Well, with a title like that, I couldn’t not read this post. If you’ve been in the personal finance space for any amount of time, I’m certain you’ve run into these Dudebros. While so much of the community is fabulous, these guys have had way too much time in the spotlight, and this post makes light of something that is entirely too pervasive. Clearly, the personal finance space doesn’t get a monopoly on the dudebro culture, as it is around basically everywhere.

2. Back on the Job Hunt – But Here’s What’s Different This Time The 76K Project

“This time, I’m not settling. Give me something I can sink my teeth into. Pay me fairly. Trust me to do what you hired me to do. Let me work with other smart and driven people. Give me some flexibility so that I can deal with my health stuff. In return, I’ll throw myself into the work and add value to your organization. I WILL HERD YOUR CATTLE BETTER THAN ANYONE HAS EVER HERDED YOUR CATTLE.

I don’t know if that’s possible anymore, but I hope it is.”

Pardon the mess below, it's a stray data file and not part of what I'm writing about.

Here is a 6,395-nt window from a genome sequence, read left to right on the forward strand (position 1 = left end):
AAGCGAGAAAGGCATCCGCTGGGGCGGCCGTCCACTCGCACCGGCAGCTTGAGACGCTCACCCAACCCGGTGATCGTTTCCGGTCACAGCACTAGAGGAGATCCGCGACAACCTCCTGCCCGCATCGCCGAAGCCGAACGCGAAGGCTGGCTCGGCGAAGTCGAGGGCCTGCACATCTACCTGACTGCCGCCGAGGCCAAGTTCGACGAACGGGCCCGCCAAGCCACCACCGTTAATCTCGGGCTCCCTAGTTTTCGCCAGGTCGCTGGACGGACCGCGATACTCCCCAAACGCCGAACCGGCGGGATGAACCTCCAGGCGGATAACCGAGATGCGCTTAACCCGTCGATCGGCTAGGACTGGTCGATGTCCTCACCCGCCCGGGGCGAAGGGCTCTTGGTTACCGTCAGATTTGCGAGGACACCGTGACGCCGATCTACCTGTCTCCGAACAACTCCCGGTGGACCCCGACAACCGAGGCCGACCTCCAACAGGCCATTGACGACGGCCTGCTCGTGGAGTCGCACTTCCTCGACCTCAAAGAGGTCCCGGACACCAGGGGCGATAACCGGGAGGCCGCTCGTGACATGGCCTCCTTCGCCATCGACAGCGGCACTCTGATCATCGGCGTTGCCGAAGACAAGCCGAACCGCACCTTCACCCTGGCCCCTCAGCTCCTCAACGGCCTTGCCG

I’ve watched 76K’s job situation evolve over the years, and this post makes me so dang proud and fired up for her. Yes, the endless jobhunting is rough – and seriously employers need to do a better job about the hiring process – but seeing her in this place of knowing her worth and what she wants from a job makes my heart happy. One of these jobs will be it, I just know it. Because seriously, I don’t know how someone hasn’t already snapped her up.

3. A rambling post about loss, anger and pandemic burnout I Pick Up Pennies

“I’m so tired, guys. Because we keep being told the worst is still to come. And while the Pfizer news is promising, we’ve got a third trial phase to go, then review by the FDA (expedited, but still…) and then hopefully trusted scientists also weighing in. And then we still have to figure out how to get enough people to take the damn thing.

So when people say that folks are just burned out… To an extent, I get it. But to a greater extent, I say “Too goddamn bad.”

It’s perfectly okay to be emotionally fatigued. But it’s not okay to use that as an excuse to get overly lax. Sorry, but we don’t get the luxury of burnout — not if it means risks that put others at risk.”